Corrosion and stress play separate roles in Ag–Au alloy failure
Intergranular stress–corrosion cracking (IGSCC) is an important failure mode for many metal alloys exposed to corrosive environments. Materials researchers have long believed that along with a susceptible material, this kind of cracking requires the simultaneous presence of a corrosive environment and stress. Building on clues accumulating in the literature, a research group at Arizona State University and the Pacific Northwest National Laboratory headed by ASU’s Karl Sieradzki has now conclusively refuted this belief. The researchers reported their results in Nature Materials.
The research group applied a suite of state-of-the-art imaging tools, including aberration-corrected scanning transmission electron microscopy (STEM) and atom-probe tomography, in combination with statistical analysis and a novel experimental protocol to decouple the roles of corrosive environments and stress and prove they do not always have to be present simultaneously for IGSCC to occur. “The possibility of decoupling corrosion from stress is not a new idea,” says Roger Newman of the University of Toronto, “but the ASU–PNNL work provides a new level of rigor in quantifying how it can occur.”
Cracking leading to fracture in metal alloys is a multifaceted phenomenon. The cracking can propagate along grain boundaries (intergranular) if they are weaker than the grains or through the grains along lattice planes (transgranular). In IGSCC, different failure mechanisms include hydrogen embrittlement, which can occur if environmental hydrogen diffuses into the alloy, and selective metal dissolution, in which one alloy component is dissolved. The latter can be further sub-divided into impurity segregation to grain boundaries and de-alloying resulting in a nanoporous structure.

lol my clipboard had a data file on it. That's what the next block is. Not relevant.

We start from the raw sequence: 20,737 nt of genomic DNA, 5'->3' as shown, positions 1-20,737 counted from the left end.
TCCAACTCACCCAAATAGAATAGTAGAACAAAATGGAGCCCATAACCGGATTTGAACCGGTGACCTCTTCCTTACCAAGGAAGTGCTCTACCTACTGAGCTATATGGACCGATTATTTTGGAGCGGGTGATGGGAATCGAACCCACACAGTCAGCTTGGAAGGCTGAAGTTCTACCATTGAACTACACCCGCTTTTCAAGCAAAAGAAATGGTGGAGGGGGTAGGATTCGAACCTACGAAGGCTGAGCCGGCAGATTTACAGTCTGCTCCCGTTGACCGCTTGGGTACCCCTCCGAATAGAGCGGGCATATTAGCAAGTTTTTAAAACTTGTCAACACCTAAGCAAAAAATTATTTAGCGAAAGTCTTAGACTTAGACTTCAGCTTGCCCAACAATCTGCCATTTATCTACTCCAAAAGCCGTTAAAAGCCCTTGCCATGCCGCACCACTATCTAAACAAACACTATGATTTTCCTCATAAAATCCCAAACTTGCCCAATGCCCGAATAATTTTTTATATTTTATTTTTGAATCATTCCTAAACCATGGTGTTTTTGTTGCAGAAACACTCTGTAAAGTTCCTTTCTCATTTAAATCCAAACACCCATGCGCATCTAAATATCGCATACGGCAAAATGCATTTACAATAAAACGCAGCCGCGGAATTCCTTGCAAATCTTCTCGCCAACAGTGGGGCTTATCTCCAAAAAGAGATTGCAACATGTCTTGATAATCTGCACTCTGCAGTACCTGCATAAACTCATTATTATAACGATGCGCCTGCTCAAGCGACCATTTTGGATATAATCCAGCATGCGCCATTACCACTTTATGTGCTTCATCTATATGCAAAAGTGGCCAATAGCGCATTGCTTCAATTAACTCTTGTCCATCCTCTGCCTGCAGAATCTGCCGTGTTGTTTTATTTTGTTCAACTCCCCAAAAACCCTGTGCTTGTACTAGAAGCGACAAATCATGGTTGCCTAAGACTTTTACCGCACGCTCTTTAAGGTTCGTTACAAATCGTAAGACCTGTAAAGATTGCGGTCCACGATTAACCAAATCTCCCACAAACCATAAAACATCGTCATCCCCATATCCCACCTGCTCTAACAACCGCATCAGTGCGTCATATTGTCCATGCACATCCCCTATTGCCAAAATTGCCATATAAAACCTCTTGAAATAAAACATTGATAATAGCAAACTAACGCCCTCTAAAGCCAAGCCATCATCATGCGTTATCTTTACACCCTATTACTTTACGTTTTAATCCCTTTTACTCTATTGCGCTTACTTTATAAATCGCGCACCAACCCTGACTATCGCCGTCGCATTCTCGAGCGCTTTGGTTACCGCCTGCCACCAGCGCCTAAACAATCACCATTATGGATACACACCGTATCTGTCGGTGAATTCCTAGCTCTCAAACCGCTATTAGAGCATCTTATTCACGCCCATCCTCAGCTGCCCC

To eliminate the possibility of hydrogen embrittlement and isolate the de-alloying process, the research group focused on a silver–gold alloy, neither of whose components absorbs hydrogen. In addition, this alloy has long served as a model system for IGSCC and thus has been the subject of much prior work, giving the researchers a foundation from which to frame their experiments.
It was already known that de-alloying occurs faster at grain boundaries than in the grains, owing to the disordered structure of the grain boundaries. Previous comparisons of stress–corrosion cracking rates with corrosion rates along grain boundaries for silver–gold alloys revealed that crack propagation occurred far more rapidly than any reasonable silver dissolution rate, suggesting that a mechanical component accompanying each crack advance was also operative. Similar observations have been made for stainless steels.
The researchers developed a set of experiments aimed at separating the roles of corrosion and stress in the IGSCC of their silver–gold alloys. They chose two alloy compositions (Ag0.70Au0.30 and Ag0.72Au0.28) similar to those studied previously. The first step was to anneal polycrystalline samples of each composition to eliminate any residual stress before immersing them in perchloric acid. This acid has the advantage that it does not corrode silver–gold alloys without the addition of an applied voltage so the researchers could control the thicknesses of the de-alloyed, nanoporous layers—they chose 500 nm and 2.2 µm in these experiments.